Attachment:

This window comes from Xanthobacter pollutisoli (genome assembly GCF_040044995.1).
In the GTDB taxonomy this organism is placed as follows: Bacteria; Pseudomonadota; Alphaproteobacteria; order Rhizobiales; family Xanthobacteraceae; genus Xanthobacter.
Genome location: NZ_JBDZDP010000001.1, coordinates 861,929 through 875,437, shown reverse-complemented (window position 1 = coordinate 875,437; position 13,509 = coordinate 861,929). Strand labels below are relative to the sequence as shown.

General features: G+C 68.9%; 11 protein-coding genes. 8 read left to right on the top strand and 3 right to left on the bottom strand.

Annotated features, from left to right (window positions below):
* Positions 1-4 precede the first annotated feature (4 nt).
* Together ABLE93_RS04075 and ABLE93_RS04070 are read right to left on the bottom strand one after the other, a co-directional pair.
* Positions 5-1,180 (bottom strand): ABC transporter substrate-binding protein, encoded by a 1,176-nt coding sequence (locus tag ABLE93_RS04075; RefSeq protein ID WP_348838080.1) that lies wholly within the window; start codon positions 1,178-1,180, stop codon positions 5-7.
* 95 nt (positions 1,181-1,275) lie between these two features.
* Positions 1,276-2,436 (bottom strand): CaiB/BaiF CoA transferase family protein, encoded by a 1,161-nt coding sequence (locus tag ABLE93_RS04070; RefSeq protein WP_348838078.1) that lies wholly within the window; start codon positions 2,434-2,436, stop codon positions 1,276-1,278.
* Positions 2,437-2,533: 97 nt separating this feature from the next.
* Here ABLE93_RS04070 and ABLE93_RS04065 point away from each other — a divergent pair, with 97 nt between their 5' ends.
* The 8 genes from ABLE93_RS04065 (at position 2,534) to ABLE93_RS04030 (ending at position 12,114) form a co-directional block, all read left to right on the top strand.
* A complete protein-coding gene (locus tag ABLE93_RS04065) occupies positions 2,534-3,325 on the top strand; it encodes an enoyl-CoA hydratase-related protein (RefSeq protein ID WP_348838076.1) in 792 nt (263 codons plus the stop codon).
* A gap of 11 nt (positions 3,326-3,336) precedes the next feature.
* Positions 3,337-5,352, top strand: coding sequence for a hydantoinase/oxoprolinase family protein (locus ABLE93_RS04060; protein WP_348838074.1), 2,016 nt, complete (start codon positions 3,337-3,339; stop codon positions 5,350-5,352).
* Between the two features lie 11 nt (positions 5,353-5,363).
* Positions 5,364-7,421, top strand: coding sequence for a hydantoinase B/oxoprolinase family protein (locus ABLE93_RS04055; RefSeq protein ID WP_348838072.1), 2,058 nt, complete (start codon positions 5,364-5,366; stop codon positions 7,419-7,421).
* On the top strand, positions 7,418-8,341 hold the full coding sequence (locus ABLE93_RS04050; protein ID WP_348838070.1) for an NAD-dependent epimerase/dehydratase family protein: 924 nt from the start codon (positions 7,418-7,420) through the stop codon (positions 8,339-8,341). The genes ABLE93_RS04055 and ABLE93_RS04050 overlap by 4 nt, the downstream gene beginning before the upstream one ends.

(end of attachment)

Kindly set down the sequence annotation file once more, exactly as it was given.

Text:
This window comes from Xanthobacter pollutisoli (genome assembly GCF_040044995.1).
In the GTDB taxonomy this organism is placed as follows: Bacteria; Pseudomonadota; Alphaproteobacteria; order Rhizobiales; family Xanthobacteraceae; genus Xanthobacter.
Genome location: NZ_JBDZDP010000001.1, coordinates 861,929 through 875,437, shown reverse-complemented (window position 1 = coordinate 875,437; position 13,509 = coordinate 861,929). Strand labels below are relative to the sequence as shown.

General features: G+C 68.9%; 11 protein-coding genes. 8 read left to right on the top strand and 3 right to left on the bottom strand.

Annotated features, from left to right (window positions below):
* Positions 1-4 precede the first annotated feature (4 nt).
* Together ABLE93_RS04075 and ABLE93_RS04070 are read right to left on the bottom strand one after the other, a co-directional pair.
* Positions 5-1,180 (bottom strand): ABC transporter substrate-binding protein, encoded by a 1,176-nt coding sequence (locus tag ABLE93_RS04075; RefSeq protein ID WP_348838080.1) that lies wholly within the window; start codon positions 1,178-1,180, stop codon positions 5-7.
* 95 nt (positions 1,181-1,275) lie between these two features.
* Positions 1,276-2,436 (bottom strand): CaiB/BaiF CoA transferase family protein, encoded by a 1,161-nt coding sequence (locus tag ABLE93_RS04070; RefSeq protein WP_348838078.1) that lies wholly within the window; start codon positions 2,434-2,436, stop codon positions 1,276-1,278.
* Positions 2,437-2,533: 97 nt separating this feature from the next.
* Here ABLE93_RS04070 and ABLE93_RS04065 point away from each other — a divergent pair, with 97 nt between their 5' ends.
* The 8 genes from ABLE93_RS04065 (at position 2,534) to ABLE93_RS04030 (ending at position 12,114) form a co-directional block, all read left to right on the top strand.
* A complete protein-coding gene (locus tag ABLE93_RS04065) occupies positions 2,534-3,325 on the top strand; it encodes an enoyl-CoA hydratase-related protein (RefSeq protein ID WP_348838076.1) in 792 nt (263 codons plus the stop codon).
* A gap of 11 nt (positions 3,326-3,336) precedes the next feature.
* Positions 3,337-5,352, top strand: coding sequence for a hydantoinase/oxoprolinase family protein (locus ABLE93_RS04060; protein WP_348838074.1), 2,016 nt, complete (start codon positions 3,337-3,339; stop codon positions 5,350-5,352).
* Between the two features lie 11 nt (positions 5,353-5,363).
* Positions 5,364-7,421, top strand: coding sequence for a hydantoinase B/oxoprolinase family protein (locus ABLE93_RS04055; RefSeq protein ID WP_348838072.1), 2,058 nt, complete (start codon positions 5,364-5,366; stop codon positions 7,419-7,421).
* On the top strand, positions 7,418-8,341 hold the full coding sequence (locus ABLE93_RS04050; protein ID WP_348838070.1) for an NAD-dependent epimerase/dehydratase family protein: 924 nt from the start codon (positions 7,418-7,420) through the stop codon (positions 8,339-8,341). The genes ABLE93_RS04055 and ABLE93_RS04050 overlap by 4 nt, the downstream gene beginning before the upstream one ends.